Mayor de­nies re­port over 911 call

Morse claims Times-Union story of Fri­day mo­prn­ing 911 call ‘patently false’

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Mayor Shawn Morse is ve­he­mently deny­ing a pub­lished re­port that he choked and threw his wife to the ground dur­ing a Fri­day morn­ing in­ci­dent in their home.

In a state­ment emailed late Sun­day, as well as a week­end post on his Face­book page, Morse is dis­put­ing an ac­count pub­lished in the Al­bany TimesUnion of a 911 call re­port­edly made by his wife, Brenda. Ac­cord­ing to the re­port, Brenda Morse called for help about 7:45 a.m. Fri­day, al­leg­ing her husband had grabbed her by the throat and thrown her down dur­ing an ar­gu­ment, as well as snatch­ing a cell­phone from her hand as she placed the 911 call and smashed the phone.

While the mayor ad­mit­ted he and his wife had an emo­tional dis­cus­sion about one of their chil­dren, he de­nied the con­fronta­tion ever be­came phys­i­cal.

“The claims made in the Al­bany Times-Union are patently false,” Morse said in the state­ment. “As mayor of Cohoes, with the tremen­dous amount of pos­i­tive de­vel­op­ment hap­pen­ing in our city, it is un­for­tu­nate that my pri­vate life and my fam­ily be­come gos­sip.

“[W]ith any fam­ily, there are good times and there are chal-

leng­ing times, and dur­ing the chal­leng­ing times, most fam­i­lies get the ben­e­fit of work­ing through these dif­fi­cult times in pri­vate. At this time, my fam­ily and I are re­quest­ing pri­vacy dur­ing this chal­leng­ing and per­sonal time.”

Morse went into more de­tail in his Face­book post, ex­plain­ing he and his wife had a dis­agree­ment about one of their chil­dren the pre­vi­ous day that had con­tin­ued through the night and into Fri­day. Af­ter a sleep­less night, Morse said his wife asked him to leave so she could have some time to think, but he re­fused, say­ing he pre­ferred to con­tinue talk­ing.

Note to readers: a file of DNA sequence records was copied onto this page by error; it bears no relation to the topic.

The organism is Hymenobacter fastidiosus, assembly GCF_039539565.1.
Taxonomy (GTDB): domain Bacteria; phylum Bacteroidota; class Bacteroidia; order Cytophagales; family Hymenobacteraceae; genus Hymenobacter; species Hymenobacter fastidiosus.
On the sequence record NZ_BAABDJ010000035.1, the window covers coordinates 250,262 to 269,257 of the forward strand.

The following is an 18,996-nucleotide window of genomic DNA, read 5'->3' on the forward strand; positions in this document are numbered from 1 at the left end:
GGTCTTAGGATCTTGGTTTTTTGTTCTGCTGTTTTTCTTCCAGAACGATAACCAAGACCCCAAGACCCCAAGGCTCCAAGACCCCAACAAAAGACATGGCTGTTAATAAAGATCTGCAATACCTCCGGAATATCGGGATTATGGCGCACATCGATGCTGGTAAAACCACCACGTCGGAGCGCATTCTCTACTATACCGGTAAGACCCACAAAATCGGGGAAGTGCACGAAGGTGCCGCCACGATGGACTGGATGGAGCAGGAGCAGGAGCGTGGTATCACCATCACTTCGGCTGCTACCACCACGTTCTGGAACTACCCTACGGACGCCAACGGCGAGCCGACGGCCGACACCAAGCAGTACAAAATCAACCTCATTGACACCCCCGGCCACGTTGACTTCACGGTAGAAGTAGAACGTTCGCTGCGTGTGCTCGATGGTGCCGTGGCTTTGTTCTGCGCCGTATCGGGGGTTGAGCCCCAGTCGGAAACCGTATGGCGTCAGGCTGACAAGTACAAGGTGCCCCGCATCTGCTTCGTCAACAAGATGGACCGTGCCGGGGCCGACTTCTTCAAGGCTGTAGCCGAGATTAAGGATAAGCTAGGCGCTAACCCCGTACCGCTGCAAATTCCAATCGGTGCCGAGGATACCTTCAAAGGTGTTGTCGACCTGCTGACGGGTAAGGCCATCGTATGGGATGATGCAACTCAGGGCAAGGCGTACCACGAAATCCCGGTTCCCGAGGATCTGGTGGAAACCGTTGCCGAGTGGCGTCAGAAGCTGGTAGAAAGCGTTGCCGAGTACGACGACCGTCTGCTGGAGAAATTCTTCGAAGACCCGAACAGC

“She went up to the bed­room and I went to [Dunkin’ Donuts] to get us a few cof­fees,” he wrote. “When I got back home, the po­lice were at my house. … The po­lice ask[ed] if we would just give each other some space and I left. Thats all that hap­pened.”

In a state­ment re­leased Mon­day af­ter­noon, As­sis­tant Po­lice Chief Tom Ross said city po­lice were turn­ing over their in­ves­ti­ga­tion to state po­lice, cit­ing the fact that Morse also cur­rently serves as the city’s pub­lic safety com­mis­sioner, di­rectly su­per­vis­ing the Po­lice Depart­ment. Ross said the de­ci­sion was en­cour­aged by Morse.

“At this time, I would like to thank the of­fi­cers and sergeant who re­sponded to the ini­tial call, as their work was found to be pro­fes­sional and thor­ough and the case’s trans­fer is in no way a re­flec­tion on their in­ves­ti­ga­tion,” said Ross, who is lead­ing the depart­ment while Chief Wil­liam Hes­lin is on ex­tended sick leave. “This de­ci­sion was made in what is be­lieved to be the best in­ter­est to the fam­ily and all par­ties in­volved go­ing for­ward.”

Morse con­cluded his Face­book post, which had more than 200 mostly pos­i­tive com­ments as of Mon­day morn­ing, with a prom­ise to city res­i­dents.

“If you be­lieve I’m un­fit to be your Mayor over this, I will re­sign!” he said.


Demo­cratic may­oral can­di­date Shawn Morse, right, and his wife, Brenda, stand with Morse’s un­cle, then-Cohoes mayor Ge­orge Primeau, as pri­mary re­sults are re­ported at the city’s Amer­i­can Le­gion post in Septem­ber 2015.

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